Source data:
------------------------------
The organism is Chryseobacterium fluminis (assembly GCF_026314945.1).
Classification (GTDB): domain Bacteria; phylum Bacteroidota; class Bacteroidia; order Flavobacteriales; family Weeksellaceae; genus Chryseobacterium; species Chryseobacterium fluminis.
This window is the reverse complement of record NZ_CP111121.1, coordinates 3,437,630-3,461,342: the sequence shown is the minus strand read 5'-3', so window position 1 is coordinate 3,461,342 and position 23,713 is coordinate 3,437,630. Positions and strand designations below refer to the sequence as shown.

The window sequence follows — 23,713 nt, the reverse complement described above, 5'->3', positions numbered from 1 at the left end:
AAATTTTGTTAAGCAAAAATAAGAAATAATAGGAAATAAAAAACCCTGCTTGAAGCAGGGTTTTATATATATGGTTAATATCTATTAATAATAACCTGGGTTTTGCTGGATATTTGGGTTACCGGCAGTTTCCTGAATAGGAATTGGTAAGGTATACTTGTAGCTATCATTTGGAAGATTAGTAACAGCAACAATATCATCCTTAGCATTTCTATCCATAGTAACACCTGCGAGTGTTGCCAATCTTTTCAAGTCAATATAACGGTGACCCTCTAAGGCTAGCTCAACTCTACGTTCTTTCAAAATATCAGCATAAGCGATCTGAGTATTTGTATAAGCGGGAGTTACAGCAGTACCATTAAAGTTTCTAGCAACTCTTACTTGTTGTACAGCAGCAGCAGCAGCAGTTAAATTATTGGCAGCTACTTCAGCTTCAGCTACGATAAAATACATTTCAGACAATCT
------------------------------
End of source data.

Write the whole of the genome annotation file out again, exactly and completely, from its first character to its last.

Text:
The organism is Chryseobacterium fluminis (assembly GCF_026314945.1).
Classification (GTDB): domain Bacteria; phylum Bacteroidota; class Bacteroidia; order Flavobacteriales; family Weeksellaceae; genus Chryseobacterium; species Chryseobacterium fluminis.
This window is the reverse complement of record NZ_CP111121.1, coordinates 3,437,630-3,461,342: the sequence shown is the minus strand read 5'-3', so window position 1 is coordinate 3,461,342 and position 23,713 is coordinate 3,437,630. Positions and strand designations below refer to the sequence as shown.

The window sequence follows — 23,713 nt, the reverse complement described above, 5'->3', positions numbered from 1 at the left end:
AAATTTTGTTAAGCAAAAATAAGAAATAATAGGAAATAAAAAACCCTGCTTGAAGCAGGGTTTTATATATATGGTTAATATCTATTAATAATAACCTGGGTTTTGCTGGATATTTGGGTTACCGGCAGTTTCCTGAATAGGAATTGGTAAGGTATACTTGTAGCTATCATTTGGAAGATTAGTAACAGCAACAATATCATCCTTAGCATTTCTATCCATAGTAACACCTGCGAGTGTTGCCAATCTTTTCAAGTCAATATAACGGTGACCCTCTAAGGCTAGCTCAACTCTACGTTCTTTCAAAATATCAGCATAAGCGATCTGAGTATTTGTATAAGCGGGAGTTACAGCAGTACCATTAAAGTTTCTAGCAACTCTTACTTGTTGTACAGCAGCAGCAGCAGCAGTTAAATTATTGGCAGCTACTTCAGCTTCAGCTACGATAAAATACATTTCAGACAATCT